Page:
California’s horse racing industry is a big fan of the sports betting ballot initiative spearheaded by a powerful coalition of state tribal operators, according to LegalSportsReport (LSR).
California Thoroughbred Breeders Association lobbyist Robyn Black told LSR that the racing industry had no input in drafting the tribe’s initiative, but was nonetheless fully supportive of the effort.
Last Wednesday, a group of 18 tribes filed papers with California’s attorney general’s office seeking approval for the initiative that would allow voters to choose whether to legalize sports betting at tribal casinos and five racetracks via a constitutional amendment.
If the language is rubber-stamped by the DA, the tribes would then need the signatures of 997,139 registered voters to get the measure on the ballot – an achievable feat, since millions pass through their doors each year.
But Black said it was too soon to say whether the horse racing industry would contribute financially to the signature-gathering push, and it had not been asked to.
“We weren’t asked to comment on language. At this point, we’re merely supportive of what tribes have very carefully written,” she told LSR.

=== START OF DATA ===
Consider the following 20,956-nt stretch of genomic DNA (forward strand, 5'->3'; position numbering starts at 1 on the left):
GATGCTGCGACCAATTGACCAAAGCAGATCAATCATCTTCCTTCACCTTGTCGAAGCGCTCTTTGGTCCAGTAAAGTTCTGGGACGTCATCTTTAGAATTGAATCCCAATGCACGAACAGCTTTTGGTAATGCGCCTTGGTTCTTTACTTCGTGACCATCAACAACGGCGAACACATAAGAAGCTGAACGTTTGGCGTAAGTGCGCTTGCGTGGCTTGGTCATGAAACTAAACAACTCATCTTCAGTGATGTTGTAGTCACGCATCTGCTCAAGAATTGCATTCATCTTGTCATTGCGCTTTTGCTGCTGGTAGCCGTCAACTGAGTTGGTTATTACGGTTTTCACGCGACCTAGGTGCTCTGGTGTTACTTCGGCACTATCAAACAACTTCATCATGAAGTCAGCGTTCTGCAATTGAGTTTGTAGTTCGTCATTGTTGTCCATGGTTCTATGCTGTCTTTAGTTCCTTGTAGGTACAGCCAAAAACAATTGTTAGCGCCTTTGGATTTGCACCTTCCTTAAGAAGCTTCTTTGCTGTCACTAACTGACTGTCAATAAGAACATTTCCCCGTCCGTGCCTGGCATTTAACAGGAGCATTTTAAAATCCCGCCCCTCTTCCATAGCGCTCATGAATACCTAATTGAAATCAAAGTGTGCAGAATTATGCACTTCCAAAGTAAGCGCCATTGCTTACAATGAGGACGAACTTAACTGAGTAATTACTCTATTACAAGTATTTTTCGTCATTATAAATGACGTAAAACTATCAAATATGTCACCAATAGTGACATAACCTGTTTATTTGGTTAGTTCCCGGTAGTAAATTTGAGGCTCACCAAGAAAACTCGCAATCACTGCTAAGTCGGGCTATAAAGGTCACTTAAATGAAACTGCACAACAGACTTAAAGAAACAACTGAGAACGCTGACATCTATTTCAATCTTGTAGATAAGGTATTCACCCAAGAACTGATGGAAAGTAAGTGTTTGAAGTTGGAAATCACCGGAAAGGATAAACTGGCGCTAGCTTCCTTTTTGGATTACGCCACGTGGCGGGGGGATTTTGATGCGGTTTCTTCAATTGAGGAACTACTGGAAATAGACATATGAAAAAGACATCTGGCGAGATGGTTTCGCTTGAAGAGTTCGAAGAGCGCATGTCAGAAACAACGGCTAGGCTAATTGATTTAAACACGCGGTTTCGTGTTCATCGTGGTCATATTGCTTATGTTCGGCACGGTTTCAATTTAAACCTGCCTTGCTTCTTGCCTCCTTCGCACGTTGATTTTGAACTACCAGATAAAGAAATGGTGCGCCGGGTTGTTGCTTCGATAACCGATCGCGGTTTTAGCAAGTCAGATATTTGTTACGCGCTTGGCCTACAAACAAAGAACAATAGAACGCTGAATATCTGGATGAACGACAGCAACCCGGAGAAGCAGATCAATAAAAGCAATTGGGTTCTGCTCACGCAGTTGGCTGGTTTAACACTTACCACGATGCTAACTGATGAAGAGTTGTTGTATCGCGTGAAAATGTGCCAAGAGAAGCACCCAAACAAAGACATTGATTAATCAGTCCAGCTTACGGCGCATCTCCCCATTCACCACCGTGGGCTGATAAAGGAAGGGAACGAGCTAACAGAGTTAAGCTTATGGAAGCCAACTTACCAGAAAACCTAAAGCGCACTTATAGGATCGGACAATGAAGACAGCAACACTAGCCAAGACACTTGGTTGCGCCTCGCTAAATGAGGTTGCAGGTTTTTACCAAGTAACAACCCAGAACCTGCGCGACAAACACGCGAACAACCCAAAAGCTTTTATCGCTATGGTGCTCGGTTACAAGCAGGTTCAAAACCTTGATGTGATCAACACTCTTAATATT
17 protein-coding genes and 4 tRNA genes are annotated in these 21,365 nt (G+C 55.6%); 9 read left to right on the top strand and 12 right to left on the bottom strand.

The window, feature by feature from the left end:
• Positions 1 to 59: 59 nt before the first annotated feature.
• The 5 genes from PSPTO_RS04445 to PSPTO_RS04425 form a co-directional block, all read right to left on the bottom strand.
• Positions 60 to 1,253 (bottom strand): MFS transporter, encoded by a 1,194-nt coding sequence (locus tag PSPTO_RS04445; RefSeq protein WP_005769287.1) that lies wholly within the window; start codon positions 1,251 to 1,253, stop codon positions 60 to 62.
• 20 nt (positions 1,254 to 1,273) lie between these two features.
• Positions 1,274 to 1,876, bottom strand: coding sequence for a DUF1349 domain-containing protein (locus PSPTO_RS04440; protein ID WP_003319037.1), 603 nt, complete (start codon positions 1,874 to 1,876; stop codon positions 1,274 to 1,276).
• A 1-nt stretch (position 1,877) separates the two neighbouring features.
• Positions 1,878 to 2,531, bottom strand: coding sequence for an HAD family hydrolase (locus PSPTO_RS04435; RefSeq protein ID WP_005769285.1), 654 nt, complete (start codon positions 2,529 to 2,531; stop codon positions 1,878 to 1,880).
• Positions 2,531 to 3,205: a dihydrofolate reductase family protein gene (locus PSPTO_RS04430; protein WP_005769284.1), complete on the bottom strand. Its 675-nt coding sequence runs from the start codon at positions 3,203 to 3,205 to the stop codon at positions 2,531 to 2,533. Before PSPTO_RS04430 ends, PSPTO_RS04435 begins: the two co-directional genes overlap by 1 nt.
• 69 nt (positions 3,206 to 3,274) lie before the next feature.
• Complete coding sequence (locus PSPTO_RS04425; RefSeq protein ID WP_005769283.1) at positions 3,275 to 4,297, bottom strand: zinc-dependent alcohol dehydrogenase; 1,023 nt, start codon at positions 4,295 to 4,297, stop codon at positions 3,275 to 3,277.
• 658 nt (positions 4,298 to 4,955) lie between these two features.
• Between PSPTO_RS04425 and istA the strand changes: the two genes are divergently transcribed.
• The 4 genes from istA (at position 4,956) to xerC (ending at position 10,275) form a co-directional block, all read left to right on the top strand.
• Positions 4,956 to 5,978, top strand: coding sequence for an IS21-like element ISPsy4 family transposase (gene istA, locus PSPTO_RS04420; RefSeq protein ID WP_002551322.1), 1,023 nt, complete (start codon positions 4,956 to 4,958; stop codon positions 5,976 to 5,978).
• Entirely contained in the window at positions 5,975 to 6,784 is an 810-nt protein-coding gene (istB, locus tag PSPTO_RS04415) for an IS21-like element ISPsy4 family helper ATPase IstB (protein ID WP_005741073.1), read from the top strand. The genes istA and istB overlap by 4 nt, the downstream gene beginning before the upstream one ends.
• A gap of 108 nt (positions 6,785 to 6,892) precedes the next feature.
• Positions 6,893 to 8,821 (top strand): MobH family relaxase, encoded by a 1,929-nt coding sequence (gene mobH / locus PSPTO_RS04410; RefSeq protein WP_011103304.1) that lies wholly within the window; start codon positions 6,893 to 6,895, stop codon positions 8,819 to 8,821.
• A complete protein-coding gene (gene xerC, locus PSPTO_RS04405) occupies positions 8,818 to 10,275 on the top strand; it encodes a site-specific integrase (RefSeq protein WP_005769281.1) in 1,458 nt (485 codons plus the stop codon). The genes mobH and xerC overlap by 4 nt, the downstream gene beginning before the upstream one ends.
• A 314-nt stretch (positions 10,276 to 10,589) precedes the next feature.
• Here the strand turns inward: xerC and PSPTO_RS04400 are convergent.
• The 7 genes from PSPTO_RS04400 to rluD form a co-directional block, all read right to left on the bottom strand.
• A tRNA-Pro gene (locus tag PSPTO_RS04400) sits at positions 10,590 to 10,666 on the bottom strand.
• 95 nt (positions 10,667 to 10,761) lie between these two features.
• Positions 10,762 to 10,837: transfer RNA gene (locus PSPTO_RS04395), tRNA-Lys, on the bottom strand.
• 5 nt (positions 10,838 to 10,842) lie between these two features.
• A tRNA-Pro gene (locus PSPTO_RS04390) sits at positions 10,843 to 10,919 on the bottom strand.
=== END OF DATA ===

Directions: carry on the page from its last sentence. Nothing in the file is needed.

Clubs Left Out in the Cold
The initiative strikes at the heart of the tribes’ traditional enemies within California’s gaming sector, the card clubs, which have been completely excluded from the coalition’s vision of a future sports betting market.
The tribes have long been engaged in a spat with the card clubs and the state over the offering of so-called player-designated “California Games,” versions of table games like blackjack and Pai Gow Poker that the tribes claim violate their exclusivity rights on class III casino gaming.
While the tribes are opposed to any form of commercial gaming expansion, they are prepared to make an exception for the racetracks, provided it’s at the expense of the clubs.
The initiative comes after State Assemblyman Adam Gray (D-Merced) filed an altogether more inclusive bill in Sacramento. But it’s unlikely to pass without the tribes’ support, and the coalition sees a more convenient path to sports betting in one that bypasses the legislature altogether.
Also excluded from the initiative — controversially — is mobile sports betting. If established, mobile would quickly make California the biggest sports betting market in the US. But as far as the tribes are concerned, the number of potential commercial stakeholders would explode if mobile was on the table.
Major international online betting brands would quickly form alliances with some tribal operators at the expense of others, creating an unequal playing field. It was PokerStars’ commercial relationship with one faction of tribal operators that has impeded the legalization of online poker in California.
But Black said the racetracks’ position has always been that sports betting should be limited to land-based venues, and didn’t have a problem with the tribes’ point of view.
“That’s not to say that, in the future, people may not want to look at that again,” she said. “But we believe for California to embark on this, to protect Californian jobs and protect the integrity of financial information and underage gaming, it should start with brick-and-mortars.”